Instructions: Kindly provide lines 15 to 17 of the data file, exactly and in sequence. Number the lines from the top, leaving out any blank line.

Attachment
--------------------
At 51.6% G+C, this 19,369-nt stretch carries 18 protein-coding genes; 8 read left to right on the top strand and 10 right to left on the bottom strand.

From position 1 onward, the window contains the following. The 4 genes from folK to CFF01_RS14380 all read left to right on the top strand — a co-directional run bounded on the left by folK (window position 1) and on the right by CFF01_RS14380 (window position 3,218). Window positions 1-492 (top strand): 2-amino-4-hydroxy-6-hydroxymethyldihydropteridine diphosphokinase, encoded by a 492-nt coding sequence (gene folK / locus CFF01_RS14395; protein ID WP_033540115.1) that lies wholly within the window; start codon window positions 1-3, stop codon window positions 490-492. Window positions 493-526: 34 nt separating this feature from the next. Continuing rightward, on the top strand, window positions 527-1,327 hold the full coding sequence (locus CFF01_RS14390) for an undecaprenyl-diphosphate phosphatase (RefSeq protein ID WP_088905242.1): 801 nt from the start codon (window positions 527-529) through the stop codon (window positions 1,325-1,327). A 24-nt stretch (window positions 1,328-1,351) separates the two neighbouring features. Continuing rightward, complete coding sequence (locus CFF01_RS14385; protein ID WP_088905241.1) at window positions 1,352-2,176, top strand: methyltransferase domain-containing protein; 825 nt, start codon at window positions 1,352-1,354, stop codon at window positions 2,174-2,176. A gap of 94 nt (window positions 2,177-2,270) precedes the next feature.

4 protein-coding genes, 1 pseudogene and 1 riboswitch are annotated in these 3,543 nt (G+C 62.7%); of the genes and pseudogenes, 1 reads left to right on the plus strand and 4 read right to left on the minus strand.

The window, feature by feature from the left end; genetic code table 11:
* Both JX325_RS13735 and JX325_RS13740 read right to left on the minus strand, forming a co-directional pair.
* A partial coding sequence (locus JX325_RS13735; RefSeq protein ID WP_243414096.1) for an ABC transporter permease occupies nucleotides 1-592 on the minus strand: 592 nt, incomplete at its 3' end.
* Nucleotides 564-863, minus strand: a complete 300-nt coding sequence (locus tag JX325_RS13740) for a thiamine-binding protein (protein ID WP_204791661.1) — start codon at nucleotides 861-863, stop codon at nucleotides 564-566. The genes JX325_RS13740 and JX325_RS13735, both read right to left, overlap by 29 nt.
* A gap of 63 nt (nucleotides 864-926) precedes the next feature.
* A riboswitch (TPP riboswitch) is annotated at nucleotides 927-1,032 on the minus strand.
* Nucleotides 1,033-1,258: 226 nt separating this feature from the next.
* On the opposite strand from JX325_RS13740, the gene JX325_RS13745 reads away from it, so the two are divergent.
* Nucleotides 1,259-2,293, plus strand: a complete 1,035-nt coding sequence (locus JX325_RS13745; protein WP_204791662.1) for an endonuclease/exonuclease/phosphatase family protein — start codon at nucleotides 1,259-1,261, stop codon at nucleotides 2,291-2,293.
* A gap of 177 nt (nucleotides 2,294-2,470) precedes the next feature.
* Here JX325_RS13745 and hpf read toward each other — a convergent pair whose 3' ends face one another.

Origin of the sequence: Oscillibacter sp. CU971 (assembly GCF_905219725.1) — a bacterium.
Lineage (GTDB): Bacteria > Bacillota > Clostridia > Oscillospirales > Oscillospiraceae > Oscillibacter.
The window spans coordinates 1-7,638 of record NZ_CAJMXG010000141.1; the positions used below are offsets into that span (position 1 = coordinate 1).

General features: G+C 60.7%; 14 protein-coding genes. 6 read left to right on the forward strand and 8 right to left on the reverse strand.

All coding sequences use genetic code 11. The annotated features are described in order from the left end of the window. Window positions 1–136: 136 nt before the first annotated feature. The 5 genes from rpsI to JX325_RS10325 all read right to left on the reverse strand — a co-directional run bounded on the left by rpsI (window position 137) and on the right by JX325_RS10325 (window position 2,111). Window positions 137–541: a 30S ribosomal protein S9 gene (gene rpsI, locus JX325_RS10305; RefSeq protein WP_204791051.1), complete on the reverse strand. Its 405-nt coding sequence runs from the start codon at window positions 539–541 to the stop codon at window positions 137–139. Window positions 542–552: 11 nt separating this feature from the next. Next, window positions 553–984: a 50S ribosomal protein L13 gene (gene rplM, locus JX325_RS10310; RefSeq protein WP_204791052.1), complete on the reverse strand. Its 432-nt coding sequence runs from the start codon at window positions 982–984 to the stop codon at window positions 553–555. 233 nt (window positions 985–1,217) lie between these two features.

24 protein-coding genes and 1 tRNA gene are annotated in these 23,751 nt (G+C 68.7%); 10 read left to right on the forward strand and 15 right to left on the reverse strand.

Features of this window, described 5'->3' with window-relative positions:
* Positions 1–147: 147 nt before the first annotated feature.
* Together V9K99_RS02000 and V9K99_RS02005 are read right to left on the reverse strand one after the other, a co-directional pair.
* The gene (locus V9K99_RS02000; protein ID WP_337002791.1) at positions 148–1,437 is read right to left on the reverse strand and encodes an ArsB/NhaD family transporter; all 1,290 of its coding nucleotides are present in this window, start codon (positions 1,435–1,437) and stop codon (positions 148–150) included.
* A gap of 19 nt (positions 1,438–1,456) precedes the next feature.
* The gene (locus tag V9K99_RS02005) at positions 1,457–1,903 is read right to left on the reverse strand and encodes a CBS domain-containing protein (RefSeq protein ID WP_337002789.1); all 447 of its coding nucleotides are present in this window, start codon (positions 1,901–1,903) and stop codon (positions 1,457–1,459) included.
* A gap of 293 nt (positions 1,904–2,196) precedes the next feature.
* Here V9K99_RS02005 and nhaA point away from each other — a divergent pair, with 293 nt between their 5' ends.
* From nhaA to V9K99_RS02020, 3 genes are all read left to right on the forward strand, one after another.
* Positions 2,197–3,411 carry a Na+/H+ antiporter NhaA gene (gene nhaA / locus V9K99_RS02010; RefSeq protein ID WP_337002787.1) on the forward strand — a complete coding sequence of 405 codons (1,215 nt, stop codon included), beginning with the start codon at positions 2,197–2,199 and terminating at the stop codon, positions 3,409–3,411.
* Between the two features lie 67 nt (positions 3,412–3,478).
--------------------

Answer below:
Origin of the sequence: Oscillibacter sp. CU971 (assembly GCF_905219725.1) — a bacterium.
Lineage (GTDB): Bacteria > Bacillota > Clostridia > Oscillospirales > Oscillospiraceae > Oscillibacter.
The window spans coordinates 1-7,638 of record NZ_CAJMXG010000141.1; the positions used below are offsets into that span (position 1 = coordinate 1).